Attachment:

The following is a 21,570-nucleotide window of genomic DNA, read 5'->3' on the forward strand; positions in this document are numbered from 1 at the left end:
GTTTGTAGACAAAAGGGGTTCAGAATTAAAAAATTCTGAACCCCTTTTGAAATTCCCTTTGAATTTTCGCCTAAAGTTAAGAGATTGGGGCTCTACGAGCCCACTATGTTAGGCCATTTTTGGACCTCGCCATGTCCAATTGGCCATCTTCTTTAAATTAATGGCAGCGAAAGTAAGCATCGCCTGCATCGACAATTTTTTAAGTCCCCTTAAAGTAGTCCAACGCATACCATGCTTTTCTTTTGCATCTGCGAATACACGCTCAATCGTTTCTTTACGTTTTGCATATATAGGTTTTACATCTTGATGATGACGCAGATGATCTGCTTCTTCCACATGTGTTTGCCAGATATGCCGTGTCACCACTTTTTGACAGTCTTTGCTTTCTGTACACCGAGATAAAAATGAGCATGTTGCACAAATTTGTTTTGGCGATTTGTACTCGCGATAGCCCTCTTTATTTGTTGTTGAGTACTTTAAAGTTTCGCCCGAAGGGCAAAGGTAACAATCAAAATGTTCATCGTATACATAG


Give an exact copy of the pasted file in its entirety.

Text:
The following is a 21,570-nucleotide window of genomic DNA, read 5'->3' on the forward strand; positions in this document are numbered from 1 at the left end:
GTTTGTAGACAAAAGGGGTTCAGAATTAAAAAATTCTGAACCCCTTTTGAAATTCCCTTTGAATTTTCGCCTAAAGTTAAGAGATTGGGGCTCTACGAGCCCACTATGTTAGGCCATTTTTGGACCTCGCCATGTCCAATTGGCCATCTTCTTTAAATTAATGGCAGCGAAAGTAAGCATCGCCTGCATCGACAATTTTTTAAGTCCCCTTAAAGTAGTCCAACGCATACCATGCTTTTCTTTTGCATCTGCGAATACACGCTCAATCGTTTCTTTACGTTTTGCATATATAGGTTTTACATCTTGATGATGACGCAGATGATCTGCTTCTTCCACATGTGTTTGCCAGATATGCCGTGTCACCACTTTTTGACAGTCTTTGCTTTCTGTACACCGAGATAAAAATGAGCATGTTGCACAAATTTGTTTTGGCGATTTGTACTCGCGATAGCCCTCTTTATTTGTTGTTGAGTACTTTAAAGTTTCGCCCGAAGGGCAAAGGTAACAATCAAAATGTTCATCGTATACATAG